a blog about things that I've been thinking hard about

The "Name of a Name" Pattern

15 November, 2005
names of names ⇒ pointless indirection

They tell us: "Don't hard-code your constants"

But what if a constant is a string value which names something?

What do you call it?

FREDS_NAME = "fred" ????

A Code Example

Have you ever written code like this?

public static final String FREDS_NAME = "fred";

This code (written in the Java programming language) is an example of defining a constant, in this case a constant string. If you used the string "fred" throughout your code, people reading your code might wonder what it referred to. By defining the constant FREDS_NAME, and using it throughout your code where you would otherwise have used "fred", you resolve the mystery. If necessary, further clarification can be added in a comment, like so:

/** Fred's name **/

public static final String FREDS_NAME = "Fred";

(Note the convention that constant identifiers are usually given in all upper-case.)

One of the important advantages of using defined constants instead of raw values is that if the value changes, you only need to make the change in one place. For example, if Fred changes his name to James, you can change your constant definition to:

public static final String FREDS_NAME = "James";

There is no need to change the code where the constant is used, and this helps to prevent changes from rippling through your code.

A More Realistic Example

The above example was a little contrived, but I wanted to emphasise the use of the Name of a Name pattern. A more realistic use of a name in a Java program might be the name of a column in an SQL database.

For example, you might have an expense column, from which a value is retrieved, as in:

float expenseAmount = resultSet.getFloat ("expense");

Once again, we can move the raw value "expense" into a constant definition, like this:

public static final String EXPENSE_COLUMN_NAME = "expense";


float expenseAmount = resultSet.getFloat (EXPENSE_COLUMN_NAME);

And if, for some reason, the database owner decides to rename the column, for example to cost, then you need only make one change in your program, i.e.:

public static final String EXPENSE_COLUMN_NAME = "cost";


There is one objection to the use of the "Name of a Name" pattern, which is that the following code:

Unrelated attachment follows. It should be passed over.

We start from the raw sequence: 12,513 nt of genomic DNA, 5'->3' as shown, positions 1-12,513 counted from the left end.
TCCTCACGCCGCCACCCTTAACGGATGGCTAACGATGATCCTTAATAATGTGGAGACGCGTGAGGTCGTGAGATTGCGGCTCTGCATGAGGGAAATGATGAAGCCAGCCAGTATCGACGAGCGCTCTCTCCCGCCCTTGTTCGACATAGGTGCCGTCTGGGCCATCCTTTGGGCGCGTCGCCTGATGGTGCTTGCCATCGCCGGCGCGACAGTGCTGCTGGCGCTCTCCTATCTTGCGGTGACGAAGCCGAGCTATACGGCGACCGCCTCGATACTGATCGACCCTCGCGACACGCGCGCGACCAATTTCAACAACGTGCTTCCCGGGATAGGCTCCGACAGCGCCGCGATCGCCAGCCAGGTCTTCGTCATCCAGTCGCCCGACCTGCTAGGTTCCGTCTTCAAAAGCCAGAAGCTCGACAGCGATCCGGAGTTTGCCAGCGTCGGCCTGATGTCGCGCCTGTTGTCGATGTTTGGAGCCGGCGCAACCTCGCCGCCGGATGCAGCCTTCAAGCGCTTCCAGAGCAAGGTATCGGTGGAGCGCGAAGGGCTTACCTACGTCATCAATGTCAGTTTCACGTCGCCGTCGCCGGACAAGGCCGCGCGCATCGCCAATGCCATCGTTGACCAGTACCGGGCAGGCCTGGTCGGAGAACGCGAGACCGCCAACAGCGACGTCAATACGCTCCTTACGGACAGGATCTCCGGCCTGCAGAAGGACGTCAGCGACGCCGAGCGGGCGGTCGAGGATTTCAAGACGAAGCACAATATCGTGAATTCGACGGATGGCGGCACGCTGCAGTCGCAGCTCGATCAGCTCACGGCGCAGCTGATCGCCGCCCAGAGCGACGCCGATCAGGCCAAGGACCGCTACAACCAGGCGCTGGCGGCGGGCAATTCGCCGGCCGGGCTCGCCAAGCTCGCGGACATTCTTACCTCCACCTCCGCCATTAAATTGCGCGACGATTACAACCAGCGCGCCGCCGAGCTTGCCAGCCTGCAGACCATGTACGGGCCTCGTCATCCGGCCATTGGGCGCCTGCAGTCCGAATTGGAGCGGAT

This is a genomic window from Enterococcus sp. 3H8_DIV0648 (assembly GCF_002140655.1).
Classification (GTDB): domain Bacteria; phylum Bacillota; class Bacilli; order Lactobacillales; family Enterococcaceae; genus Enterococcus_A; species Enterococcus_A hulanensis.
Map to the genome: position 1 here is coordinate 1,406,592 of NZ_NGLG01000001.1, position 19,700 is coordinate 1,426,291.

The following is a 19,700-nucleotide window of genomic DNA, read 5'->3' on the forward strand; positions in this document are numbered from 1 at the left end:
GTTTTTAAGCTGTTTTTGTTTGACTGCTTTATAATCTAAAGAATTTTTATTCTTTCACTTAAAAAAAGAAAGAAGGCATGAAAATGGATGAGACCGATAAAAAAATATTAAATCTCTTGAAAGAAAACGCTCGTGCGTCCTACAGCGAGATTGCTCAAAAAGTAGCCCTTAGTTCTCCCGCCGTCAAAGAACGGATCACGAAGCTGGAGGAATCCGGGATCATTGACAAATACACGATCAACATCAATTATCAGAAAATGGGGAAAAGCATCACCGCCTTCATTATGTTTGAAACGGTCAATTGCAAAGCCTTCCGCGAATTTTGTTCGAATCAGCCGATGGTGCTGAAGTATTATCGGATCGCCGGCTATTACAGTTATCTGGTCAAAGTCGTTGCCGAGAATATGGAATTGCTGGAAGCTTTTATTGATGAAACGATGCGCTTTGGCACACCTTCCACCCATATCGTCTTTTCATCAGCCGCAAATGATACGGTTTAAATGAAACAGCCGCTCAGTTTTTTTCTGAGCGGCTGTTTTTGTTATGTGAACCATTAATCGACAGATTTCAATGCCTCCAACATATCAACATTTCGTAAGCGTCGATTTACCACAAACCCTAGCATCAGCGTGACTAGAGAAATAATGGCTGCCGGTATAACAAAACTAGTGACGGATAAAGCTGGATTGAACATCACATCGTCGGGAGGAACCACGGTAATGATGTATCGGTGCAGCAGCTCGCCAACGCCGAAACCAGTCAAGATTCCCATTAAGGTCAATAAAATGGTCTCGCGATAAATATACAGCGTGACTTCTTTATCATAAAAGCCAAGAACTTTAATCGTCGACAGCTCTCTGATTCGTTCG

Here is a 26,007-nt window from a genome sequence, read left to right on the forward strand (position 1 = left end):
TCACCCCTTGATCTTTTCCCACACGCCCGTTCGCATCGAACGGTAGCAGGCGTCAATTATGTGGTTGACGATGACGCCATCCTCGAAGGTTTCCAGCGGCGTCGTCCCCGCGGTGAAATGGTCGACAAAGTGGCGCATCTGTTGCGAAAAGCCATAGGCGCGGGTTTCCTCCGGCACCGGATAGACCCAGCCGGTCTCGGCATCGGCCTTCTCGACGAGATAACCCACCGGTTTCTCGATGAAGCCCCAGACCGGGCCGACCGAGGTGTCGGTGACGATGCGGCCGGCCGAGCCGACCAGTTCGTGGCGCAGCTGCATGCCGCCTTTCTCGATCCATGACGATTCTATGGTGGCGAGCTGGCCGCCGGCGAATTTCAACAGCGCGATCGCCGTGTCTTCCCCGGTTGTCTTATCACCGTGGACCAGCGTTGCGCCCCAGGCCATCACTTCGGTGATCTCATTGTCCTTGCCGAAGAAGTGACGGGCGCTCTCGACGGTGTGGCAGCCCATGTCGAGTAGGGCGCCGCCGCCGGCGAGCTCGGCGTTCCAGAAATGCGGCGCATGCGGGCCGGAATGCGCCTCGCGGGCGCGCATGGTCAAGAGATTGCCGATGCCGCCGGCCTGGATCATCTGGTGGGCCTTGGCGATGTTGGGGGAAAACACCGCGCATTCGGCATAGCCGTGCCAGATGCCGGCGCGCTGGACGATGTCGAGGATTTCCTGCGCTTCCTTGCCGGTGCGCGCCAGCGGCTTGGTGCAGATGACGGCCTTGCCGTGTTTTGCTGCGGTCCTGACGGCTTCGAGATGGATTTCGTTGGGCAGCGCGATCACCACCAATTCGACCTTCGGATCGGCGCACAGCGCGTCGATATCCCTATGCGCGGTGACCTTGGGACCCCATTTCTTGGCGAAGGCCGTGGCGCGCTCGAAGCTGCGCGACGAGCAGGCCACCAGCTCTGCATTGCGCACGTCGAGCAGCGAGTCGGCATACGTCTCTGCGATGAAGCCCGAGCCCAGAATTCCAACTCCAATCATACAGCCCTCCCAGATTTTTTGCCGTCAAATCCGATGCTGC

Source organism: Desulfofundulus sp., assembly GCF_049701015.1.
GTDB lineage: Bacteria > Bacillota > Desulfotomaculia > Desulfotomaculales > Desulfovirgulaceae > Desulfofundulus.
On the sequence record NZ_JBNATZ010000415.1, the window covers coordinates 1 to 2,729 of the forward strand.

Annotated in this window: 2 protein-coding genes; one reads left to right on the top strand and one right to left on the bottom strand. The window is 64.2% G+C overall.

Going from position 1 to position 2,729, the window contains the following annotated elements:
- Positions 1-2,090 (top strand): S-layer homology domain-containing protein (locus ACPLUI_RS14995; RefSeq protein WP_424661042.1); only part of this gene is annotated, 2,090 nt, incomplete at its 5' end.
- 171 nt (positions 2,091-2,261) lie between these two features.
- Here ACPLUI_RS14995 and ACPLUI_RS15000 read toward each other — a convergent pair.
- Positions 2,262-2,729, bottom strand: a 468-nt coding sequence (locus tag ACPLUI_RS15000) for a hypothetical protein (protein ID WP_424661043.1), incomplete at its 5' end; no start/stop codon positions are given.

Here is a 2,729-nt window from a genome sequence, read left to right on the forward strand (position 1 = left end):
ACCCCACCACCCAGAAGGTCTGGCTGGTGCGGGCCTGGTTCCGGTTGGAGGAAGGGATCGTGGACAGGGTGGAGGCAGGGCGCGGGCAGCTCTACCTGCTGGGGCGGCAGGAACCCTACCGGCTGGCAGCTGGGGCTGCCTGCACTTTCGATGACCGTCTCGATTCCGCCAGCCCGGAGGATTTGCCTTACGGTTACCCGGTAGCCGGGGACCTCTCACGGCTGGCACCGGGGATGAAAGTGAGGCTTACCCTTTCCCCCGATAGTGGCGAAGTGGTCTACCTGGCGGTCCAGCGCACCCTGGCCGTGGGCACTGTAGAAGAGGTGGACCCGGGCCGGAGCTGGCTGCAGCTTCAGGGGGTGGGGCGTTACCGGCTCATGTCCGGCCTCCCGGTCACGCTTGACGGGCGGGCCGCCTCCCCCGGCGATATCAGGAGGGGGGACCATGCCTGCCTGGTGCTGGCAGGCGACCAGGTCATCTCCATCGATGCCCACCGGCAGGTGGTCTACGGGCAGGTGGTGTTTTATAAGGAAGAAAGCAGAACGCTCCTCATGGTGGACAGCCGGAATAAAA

public static final String FREDS_NAME = "James";

doesn't make sense. If you read it as a sentence in English, it says that "Fred's name is James". Which just isn't true. And everywhere that you refer to James in your code, you refer to him using the defined constant FREDS_NAME, which would lead anyone reading your program to think that you were referring to someone called "Fred".

A similar problem will happen in the database column example. If the database owner decided to rename expense to cost, they probably had a good reason for doing so, and this good reason is probably that "cost" is a more accurate description of what the column means. In which case, you probably want to call it "cost" in your program as well.


The conclusion is that the "Name of a Name" pattern isn't really a pattern at all, it's an anti-pattern. The symptoms of this anti-pattern are:

To avoid this anti-pattern, you have to stop pretending that the name of the name is distinct from the name itself. And if you want to use a programming language identifier in one place, and quoted string data in another, you should use an automatic facility to translate from one to the other. In practice this means that you should use a dynamic programming language which is dynamic enough to convert internal identifiers to and from external string identifiers.

With a bit of effort this can happen in Java, but it's much easier in languages like Python and Ruby. For example, in the application framework Ruby on Rails, the ActiveRecord pattern automatically translates table names into class names and column names into class field names. If a database column name changes, the corresponding identifier in the Ruby code will also change, and you may have to edit your code in various different places accordingly. But at least all your names will continue to mean what they say they mean.

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